Mention business credit cards to most people and they will immediately picture some affluent guy in a sharp suit; overpriced briefcase in one hand, mobile phone clamped securely in the other, shouting business jargon. But what are the benefits of actually having a business card and are they any better than standard personal ones? For the most part, business credit cards generally offer the same basic benefits as most personal credit cards – they are a convenient way to make purchases, generally come with interest free time periods and allow you to pay monthly with ease, but business cards do have added advantages.
Small businesses, new start-ups and those who are self-employed may be tempted to get a personal credit card, as they are generally easier to get hold of and offer lower interest rates. The cons of financing your business this way however, are that you may get a smaller credit limit, and it would be very easy to muddle up business and personal spending, making eventually sorting between the two more hassle than it need be.
Currently on offer for small businesses, Barclaycard’s Cashback business card offers up to 3% cash back on all business related spending, which is great if you’re making purchases that are unavoidable anyway. The rates start from 3% for office essentials such as stationary supplies, computer equipment and legal services, 1% on fuel and 0.5% on everything else, up to a maximum of £400 in the year, which may seem small, but for a self-employed individual this could potentially be a very useful reward at the end of the year. Additional perks include purchase protection, warranty extension and reduced rates of up to 55% with the AA. Do look out for the annual fee that usually comes with these credit cards, about £32.
Others may prefer a business card without all the added extras. The Metro Bank, one of the UK’s first new high street banks in over 100 years, offers the most basic, no-frills credit card out there, with very low rates of 13% APR (variable) and 60 days interest free on new purchases. In its simplicity though, there are cons, as you must first be a Metro Bank current account holder and can only apply for a card in branch.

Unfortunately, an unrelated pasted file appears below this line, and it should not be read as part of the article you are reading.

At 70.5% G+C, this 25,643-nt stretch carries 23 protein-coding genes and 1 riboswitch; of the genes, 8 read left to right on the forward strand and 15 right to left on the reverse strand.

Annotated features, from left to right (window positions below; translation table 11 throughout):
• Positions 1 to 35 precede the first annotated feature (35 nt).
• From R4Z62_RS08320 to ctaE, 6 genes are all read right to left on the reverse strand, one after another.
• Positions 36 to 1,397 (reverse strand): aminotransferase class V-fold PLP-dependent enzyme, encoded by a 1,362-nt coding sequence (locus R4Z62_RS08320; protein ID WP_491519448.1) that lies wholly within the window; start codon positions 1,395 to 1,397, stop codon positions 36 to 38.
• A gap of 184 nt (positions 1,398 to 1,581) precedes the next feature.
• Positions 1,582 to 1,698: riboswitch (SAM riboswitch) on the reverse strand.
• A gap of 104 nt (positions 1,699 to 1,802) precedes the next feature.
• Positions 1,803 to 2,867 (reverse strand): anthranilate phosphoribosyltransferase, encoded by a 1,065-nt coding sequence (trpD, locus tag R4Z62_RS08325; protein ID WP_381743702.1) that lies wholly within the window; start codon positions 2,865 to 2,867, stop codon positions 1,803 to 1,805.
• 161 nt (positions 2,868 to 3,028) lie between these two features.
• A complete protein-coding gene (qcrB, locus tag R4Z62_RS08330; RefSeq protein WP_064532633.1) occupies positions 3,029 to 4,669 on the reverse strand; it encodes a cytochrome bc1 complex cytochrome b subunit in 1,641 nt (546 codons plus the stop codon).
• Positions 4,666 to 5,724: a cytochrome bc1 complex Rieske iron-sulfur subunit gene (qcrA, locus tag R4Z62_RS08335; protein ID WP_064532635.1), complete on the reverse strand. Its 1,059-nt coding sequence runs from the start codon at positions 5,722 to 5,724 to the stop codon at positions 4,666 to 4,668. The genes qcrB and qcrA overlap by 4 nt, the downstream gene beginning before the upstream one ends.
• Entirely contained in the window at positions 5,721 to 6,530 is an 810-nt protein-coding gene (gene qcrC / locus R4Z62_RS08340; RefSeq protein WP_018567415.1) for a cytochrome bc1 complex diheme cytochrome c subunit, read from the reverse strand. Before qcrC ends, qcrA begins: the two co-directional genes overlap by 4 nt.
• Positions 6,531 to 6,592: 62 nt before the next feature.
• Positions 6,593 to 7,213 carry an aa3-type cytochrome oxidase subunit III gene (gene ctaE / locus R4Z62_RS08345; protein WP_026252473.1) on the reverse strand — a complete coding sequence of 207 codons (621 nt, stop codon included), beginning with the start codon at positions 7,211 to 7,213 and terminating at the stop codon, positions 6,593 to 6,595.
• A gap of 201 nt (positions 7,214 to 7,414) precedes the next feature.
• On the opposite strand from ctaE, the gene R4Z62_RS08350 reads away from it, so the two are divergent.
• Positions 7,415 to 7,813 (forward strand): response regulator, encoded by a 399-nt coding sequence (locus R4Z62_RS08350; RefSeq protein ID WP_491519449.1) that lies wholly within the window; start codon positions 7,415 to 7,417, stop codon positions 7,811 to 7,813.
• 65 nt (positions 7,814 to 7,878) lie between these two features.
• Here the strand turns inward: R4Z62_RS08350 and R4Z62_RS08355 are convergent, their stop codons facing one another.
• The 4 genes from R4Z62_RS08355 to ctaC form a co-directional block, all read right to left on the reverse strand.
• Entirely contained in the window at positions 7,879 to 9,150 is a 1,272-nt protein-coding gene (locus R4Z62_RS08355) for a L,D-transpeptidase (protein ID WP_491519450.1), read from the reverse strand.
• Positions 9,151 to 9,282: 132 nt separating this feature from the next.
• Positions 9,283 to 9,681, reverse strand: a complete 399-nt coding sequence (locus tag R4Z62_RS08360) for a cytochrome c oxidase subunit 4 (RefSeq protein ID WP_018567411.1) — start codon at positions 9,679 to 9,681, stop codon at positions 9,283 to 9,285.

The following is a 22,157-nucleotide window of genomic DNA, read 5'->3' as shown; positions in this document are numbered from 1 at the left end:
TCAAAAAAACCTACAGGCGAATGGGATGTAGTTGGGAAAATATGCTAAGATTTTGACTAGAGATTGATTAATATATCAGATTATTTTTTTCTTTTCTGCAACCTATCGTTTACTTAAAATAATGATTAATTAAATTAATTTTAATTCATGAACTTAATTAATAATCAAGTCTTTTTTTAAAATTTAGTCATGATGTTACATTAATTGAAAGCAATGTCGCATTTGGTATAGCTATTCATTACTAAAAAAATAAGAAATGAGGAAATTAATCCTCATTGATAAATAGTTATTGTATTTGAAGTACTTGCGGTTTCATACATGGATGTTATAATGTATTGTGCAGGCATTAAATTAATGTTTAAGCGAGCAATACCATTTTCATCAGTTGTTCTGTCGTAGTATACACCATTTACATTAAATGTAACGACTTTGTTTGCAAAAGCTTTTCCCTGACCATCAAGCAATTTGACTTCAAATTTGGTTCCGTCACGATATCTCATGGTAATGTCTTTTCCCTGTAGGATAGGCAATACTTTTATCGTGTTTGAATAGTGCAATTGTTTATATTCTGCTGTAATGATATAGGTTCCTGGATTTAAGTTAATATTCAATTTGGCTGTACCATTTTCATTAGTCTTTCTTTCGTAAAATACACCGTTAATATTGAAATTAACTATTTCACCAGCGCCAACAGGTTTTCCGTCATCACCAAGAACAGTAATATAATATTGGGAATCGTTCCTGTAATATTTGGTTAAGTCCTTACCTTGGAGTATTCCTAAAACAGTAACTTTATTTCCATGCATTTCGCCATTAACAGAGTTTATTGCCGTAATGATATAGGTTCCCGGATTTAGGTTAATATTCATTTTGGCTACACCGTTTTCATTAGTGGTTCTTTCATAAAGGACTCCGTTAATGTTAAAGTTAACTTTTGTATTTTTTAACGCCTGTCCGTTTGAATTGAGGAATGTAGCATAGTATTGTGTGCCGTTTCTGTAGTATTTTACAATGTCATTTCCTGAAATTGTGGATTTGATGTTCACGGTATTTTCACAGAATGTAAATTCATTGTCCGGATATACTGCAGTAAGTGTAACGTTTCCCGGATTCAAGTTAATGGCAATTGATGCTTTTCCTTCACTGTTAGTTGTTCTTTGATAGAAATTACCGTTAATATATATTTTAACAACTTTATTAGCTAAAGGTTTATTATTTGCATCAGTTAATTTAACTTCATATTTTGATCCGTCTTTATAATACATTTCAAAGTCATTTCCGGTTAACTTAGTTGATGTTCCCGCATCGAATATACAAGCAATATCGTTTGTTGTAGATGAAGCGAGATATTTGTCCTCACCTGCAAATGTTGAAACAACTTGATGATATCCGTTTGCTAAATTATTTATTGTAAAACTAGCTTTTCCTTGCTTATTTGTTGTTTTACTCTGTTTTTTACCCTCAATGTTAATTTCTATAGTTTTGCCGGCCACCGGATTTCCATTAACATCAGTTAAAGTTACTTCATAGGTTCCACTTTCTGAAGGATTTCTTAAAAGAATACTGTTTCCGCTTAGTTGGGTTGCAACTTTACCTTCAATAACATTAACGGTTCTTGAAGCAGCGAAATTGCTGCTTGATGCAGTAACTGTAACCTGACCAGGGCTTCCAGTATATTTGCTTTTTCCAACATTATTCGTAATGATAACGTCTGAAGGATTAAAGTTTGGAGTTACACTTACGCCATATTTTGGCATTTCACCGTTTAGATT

For larger companies, business credit cards offer a simple way of allowing employees to tap into the expense account. The company can decide which employees are given a card, and can also cap the maximum credit limit for each person. It also tidies up most of the administrative stuff; in days before plastic ruled the world, we can only imagine the stress of having employees handing over piles of receipts that had to be sorted, checked and organised; that is of course assuming they hadn’t been lost or damaged along the way. Just remember to take care when doling out cards to staff – there is always the danger that an employee might go off the rails and misuse the card, so look out for ones that come with cardholder misuse protection. For the employees themselves, having a business card simplifies things, as they are straightforward to use over the phone and internet, and generally provide an easier way to finance business related expenditures.
A business credit card could also be advantageous if you or your employees are required to travel. Many cards currently available offer decent exchange rates, while having a card is generally the easiest way to make purchases abroad and often include additional benefits such as discounted car hire and hotel rates.
If you or your employees have to travel frequently, it might be worth looking at business cards with benefits tailored towards this particular expense. There are plenty of cards on the market with these types of extras, but Barclaycard’s Platinum Visa Business Card offers enhanced travel insurance, with a list that includes personal liability, cancelled flights and travel accident cover, provided you pay for the entire trip with the card. It’s worth bearing in mind however, that this card comes with a hefty annual charge of £78, requires you to have an expected gross income before you can get it and has one of the highest interest rates at 26.9% APR, although for larger companies, this may just be a drop in the ocean compared with the potential losses that can come from frequent travel.
All in all, business credit cards are a good source of funding for those who can get them, so long as you make sure you shop around and find the best deal for you.
|Written by :|
|Jemma is a news & research reporter for compareandsave.com.
Having worked as a journalist on a number of personal finance websites; she now spends time researching and commenting on UK personal finance stories and investigating new ways to help our readers save money.
For press enquiries, please visit our Media Centre page.